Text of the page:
DUESSELDORF, Germany—Anyone with experience in industrial automation will know that adoption needs careful mapping, often through IT landscapes scarred by battles between backers of different standards as seen, for example, with industrial versions of fieldbus, ethernet and wireless communications.
Many of these disputes have been, and in some cases continue to be, played out regionally with Asian, European and North American end-users mostly supporting the predominant suppliers of automation systems and equipment in their particular region.
When asked at the K Show whether the “plastics & rubber” Industry 4.0 would be immune to such scenarios, Thorsten Kuehmann, managing director of the VDMA, or the German plastics and rubber machinery association, said that this was not something he could predict. But, he added, the German industry association's goal was to see an open, global approach that would accommodate preferences for different technology platforms.
VDMA is, therefore, hoping for broad acceptance of Euromap 77, its chosen, new Industry 4.0-ready industry standard for the exchange of data between injection molding machines and central computers or manufacturing execution systems (MES) – a standard based on OPC UA from the OPC Foundation.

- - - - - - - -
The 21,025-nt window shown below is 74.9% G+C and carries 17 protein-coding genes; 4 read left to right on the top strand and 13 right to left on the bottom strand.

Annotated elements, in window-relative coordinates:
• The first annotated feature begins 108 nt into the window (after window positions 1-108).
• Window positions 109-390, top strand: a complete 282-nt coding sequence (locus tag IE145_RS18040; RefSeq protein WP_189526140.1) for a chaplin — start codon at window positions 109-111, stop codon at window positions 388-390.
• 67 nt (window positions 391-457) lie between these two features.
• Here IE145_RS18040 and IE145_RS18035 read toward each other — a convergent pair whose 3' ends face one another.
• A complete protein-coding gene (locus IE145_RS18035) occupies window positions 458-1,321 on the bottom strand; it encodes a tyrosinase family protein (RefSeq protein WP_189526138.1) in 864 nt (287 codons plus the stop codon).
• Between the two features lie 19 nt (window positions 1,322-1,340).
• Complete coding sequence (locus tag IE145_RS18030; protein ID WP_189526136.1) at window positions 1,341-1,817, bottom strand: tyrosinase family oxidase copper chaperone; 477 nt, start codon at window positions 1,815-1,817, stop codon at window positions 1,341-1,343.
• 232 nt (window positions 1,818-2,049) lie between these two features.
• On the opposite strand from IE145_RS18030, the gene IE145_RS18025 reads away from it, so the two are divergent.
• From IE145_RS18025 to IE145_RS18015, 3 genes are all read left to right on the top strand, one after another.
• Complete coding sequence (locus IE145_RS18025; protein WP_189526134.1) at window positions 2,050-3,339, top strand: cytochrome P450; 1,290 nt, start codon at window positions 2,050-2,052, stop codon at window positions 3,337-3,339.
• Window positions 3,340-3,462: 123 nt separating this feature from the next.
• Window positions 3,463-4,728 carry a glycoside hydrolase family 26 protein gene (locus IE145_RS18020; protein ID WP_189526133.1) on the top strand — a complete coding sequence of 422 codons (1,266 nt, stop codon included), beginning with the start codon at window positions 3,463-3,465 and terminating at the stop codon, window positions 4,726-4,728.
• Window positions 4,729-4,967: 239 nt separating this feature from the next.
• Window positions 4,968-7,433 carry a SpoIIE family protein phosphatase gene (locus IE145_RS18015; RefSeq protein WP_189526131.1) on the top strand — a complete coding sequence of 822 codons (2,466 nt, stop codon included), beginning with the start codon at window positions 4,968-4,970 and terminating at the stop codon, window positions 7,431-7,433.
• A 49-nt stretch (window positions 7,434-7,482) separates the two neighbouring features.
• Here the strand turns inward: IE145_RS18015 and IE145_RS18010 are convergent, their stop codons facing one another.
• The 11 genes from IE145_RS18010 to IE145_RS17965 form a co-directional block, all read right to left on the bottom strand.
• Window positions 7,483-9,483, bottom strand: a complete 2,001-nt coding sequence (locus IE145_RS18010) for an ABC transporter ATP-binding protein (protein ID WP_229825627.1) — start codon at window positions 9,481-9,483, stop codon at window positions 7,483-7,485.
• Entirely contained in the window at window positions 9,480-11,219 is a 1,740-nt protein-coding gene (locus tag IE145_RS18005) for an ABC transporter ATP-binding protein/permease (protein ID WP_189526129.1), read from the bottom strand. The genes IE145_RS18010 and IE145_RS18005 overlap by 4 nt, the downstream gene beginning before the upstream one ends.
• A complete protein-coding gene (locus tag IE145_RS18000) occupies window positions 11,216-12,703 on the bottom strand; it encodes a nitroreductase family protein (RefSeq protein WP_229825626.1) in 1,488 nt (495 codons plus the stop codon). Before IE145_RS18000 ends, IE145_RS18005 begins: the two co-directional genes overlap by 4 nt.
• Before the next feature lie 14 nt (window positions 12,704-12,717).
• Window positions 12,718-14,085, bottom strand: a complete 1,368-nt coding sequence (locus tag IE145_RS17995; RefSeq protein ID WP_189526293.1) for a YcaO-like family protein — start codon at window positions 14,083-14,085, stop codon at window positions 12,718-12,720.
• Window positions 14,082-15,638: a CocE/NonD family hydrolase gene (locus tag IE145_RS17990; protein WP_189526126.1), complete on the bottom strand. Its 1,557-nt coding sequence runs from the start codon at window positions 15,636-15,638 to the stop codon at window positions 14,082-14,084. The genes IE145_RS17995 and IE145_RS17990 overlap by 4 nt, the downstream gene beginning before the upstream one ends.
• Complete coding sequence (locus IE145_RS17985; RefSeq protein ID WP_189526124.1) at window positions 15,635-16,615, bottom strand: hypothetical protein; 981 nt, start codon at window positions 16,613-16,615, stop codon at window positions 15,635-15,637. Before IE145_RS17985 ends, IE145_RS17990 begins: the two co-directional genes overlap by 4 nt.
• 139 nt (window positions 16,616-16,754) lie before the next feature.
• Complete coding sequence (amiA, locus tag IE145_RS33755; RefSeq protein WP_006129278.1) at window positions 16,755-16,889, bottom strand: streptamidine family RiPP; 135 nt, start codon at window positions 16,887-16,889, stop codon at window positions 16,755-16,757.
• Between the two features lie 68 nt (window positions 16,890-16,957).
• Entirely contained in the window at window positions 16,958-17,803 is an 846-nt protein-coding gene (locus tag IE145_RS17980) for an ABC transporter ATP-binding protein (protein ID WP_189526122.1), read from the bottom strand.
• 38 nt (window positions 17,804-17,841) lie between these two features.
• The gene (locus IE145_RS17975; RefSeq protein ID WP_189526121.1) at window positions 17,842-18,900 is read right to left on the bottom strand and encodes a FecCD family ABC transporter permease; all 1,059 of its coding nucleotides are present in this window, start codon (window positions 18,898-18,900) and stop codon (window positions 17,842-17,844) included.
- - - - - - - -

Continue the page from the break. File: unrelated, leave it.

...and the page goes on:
Kuehmann explained: “We have found a base for this standardization, OPC UA which we think could, more or less, be a base for the industry. OPC Foundation is a non-profit organization, don't charge for any license and is manufacturer-independent.”
The key point, he emphasized, is that plastics and rubber companies going down the Industry 4.0 route have a standard that is open for everyone.
“I truly do not believe that there are hidden benefits for the Europeans in this,” continued Kuehmann.” We have some quite big international injection molding companies already on board. So the European standard has a chance for a global (adoption).
“We are inviting others to use it: that is why we are here at the K show. We are trying to have a level playing field globally.”